Many secondary school teachers want to reduce their hours, but are not asking for changes...read more
Stuart Clarke is one of a steadily growing number of men to make the Timewise Power Part Time list. He is optimistic that it is getting easier for men to ask for reduced hours as relationships between men and women become more equal and discussions about working life become more open.
Stuart works four days a week as a Principal at management consultancy A.T. Kearney. There is now another male colleague who works a similar pattern. He’s also spoken to several other dads who are interested in more flexible work patterns. He says the main concerns they have are financial and to a lesser degree career progression.
Stuart has worked at A.T. Kearney for five years, three of which have been part-time and far from his career suffering, he has been promoted since he went part time.
When he joined he had one child in nursery and one in school. His wife was working three days a week. Everything was going fine until they hit a childcare problem. Stuart asked if he could reduce his days to four a week. Initially he thought this would be for a short time until his daughter started school. His proposal was discussed by the Partners, who were very supportive. Stuart thought carefully how it could work best for all involved. He took Mondays off as Fridays were important to connect with people in the office.
He says of his decision: ‘It was a risk. I lost a fifth of my salary and my career could have suffered, but I succeeded in being promoted within two years.’ Indeed at his promotion interview he was asked about how he made it work. ‘The interview panel saw it as a positive that I could prioritise and manage my team with a flexible arrangement,’ he says.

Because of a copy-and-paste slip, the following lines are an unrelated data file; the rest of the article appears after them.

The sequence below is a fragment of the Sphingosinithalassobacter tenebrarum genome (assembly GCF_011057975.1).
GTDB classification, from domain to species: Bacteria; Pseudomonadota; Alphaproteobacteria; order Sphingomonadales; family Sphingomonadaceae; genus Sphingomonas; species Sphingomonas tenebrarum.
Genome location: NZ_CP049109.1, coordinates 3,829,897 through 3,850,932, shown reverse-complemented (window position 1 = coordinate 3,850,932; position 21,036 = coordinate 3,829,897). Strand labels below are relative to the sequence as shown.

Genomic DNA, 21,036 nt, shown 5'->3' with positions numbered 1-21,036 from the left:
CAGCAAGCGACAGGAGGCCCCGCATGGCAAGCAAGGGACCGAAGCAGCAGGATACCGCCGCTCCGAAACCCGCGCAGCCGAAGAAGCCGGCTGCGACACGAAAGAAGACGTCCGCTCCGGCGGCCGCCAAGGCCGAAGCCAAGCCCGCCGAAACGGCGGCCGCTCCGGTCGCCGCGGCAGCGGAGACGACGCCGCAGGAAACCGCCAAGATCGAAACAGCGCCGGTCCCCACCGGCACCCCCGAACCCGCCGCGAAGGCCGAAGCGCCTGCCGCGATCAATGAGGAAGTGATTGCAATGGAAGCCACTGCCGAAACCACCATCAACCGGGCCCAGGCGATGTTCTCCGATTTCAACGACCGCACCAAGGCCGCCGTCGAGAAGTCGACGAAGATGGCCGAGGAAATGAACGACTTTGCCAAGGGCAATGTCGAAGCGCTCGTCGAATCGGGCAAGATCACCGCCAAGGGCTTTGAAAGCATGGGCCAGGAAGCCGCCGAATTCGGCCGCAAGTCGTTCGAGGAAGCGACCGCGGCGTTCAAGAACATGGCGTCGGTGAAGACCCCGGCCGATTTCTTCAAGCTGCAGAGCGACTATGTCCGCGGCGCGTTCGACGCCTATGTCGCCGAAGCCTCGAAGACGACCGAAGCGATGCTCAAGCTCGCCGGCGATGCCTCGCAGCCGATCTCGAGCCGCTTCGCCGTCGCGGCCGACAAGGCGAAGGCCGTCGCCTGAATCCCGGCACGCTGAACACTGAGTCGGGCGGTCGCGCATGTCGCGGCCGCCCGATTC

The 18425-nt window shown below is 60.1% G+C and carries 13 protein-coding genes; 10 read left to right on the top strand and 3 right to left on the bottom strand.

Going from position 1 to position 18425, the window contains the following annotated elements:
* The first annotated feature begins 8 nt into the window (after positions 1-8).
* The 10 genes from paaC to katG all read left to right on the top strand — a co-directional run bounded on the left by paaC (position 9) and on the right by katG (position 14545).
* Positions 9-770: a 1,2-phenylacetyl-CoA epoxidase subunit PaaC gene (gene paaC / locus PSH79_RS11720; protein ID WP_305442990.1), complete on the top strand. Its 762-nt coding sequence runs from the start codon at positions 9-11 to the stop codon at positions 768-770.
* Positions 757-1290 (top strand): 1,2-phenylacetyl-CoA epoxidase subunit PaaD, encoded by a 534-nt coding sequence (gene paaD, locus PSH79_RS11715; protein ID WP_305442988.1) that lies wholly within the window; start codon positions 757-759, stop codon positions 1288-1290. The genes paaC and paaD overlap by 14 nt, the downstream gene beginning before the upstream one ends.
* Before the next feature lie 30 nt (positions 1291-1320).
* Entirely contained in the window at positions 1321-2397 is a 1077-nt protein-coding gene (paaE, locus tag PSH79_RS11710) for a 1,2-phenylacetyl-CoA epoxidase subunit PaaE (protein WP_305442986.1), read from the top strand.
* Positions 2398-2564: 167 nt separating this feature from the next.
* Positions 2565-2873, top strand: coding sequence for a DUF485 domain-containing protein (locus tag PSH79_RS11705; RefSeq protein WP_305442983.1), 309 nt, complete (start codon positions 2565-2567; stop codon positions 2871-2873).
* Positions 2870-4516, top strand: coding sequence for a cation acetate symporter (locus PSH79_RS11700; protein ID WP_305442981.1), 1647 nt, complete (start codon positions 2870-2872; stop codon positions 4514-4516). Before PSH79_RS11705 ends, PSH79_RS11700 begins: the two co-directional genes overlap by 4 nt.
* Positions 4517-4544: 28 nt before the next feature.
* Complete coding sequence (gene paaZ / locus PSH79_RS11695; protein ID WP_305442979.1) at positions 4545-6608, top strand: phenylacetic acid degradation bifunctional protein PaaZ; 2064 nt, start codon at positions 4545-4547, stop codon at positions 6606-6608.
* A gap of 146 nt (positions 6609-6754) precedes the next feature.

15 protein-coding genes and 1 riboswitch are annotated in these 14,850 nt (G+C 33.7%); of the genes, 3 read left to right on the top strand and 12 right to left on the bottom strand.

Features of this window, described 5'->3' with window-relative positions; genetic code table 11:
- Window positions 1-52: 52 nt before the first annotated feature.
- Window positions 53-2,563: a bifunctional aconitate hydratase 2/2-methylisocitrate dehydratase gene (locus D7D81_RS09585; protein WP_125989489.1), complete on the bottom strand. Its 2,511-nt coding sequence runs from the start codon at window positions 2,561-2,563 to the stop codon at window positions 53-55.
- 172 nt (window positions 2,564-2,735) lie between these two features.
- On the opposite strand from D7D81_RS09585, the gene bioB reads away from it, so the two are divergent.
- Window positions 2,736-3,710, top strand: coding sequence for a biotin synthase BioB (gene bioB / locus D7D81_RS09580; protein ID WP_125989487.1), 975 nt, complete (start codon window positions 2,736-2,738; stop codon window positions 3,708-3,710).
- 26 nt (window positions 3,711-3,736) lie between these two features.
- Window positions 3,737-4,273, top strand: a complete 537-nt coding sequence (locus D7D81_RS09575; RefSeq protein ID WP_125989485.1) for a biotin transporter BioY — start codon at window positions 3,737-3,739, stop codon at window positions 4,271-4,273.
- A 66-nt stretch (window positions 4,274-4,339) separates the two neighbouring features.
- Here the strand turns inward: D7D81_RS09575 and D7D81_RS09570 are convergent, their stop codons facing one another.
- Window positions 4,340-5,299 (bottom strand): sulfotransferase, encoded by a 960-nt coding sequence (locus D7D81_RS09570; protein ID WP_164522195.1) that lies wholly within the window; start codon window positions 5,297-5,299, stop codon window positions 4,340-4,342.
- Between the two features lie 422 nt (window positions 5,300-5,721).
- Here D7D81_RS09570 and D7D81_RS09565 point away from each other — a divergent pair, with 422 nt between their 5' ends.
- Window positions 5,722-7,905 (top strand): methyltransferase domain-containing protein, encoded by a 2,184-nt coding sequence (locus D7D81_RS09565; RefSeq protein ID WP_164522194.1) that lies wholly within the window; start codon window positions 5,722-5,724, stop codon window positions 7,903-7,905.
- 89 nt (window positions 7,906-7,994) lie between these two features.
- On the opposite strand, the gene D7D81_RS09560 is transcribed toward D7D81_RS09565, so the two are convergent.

Although his part-time hours were initially for a year, the pattern has worked very well so he has extended it on an annual basis. ‘I check in with HR every year, but there has never been any question from the firm that I would not be able to extend it. The onus is on me,’ he says, adding that he will probably go full time again when his children are older.
Stuart agrees that it takes ‘a degree of prioritisation and planning to make it work’. He checks in on a Monday morning and never plans critical team meetings on Mondays, although he can be flexible if necessary. However, he says that is the exception rather than the rule.
Clients are quite accommodating if he makes his work pattern known as early as possible. One recent client even highlighted his flexible working as an example of how forward thinking AT Kearney was. It doesn’t always work for all types of projects and all clients, though.
Stuart is also a ‘Flexible Work Champion’ at A.T. Kearney. ‘As a firm we have some very good policies for men and women who want to work flexibly for all sorts of reasons. The challenge is communicating these. I wanted to help with this, explaining how it works in practice,’ he says. He does presentations to staff and says this has provoked a lot of conversations about different approaches to working. Many consultants he talks to think their only option is to move out of consulting if they want to reduce their hours. He shows them it is possible to do the job on less than full-time hours. A.T. Kearney has 180 employees in the UK, 18 per cent of whom have a formal flexible working agreement.
Stuart’s children are now aged ten and eight so he has Mondays during school hours to himself. He likes that as it means he can focus totally on the family at weekends. On Mondays he meets friends and does some sport, some family organisation for the week ahead and then is around to pick up the children after school. Before he went part time he worked abroad a lot and typically would fly out on Mondays and get back on Thursdays then spend Fridays in the office. That meant he would not see his children between Monday and Friday bar the odd Friday working from home. ‘It’s been quite special getting to see more of the family, so I feel fortunate about being able to work flexibly,’ he says.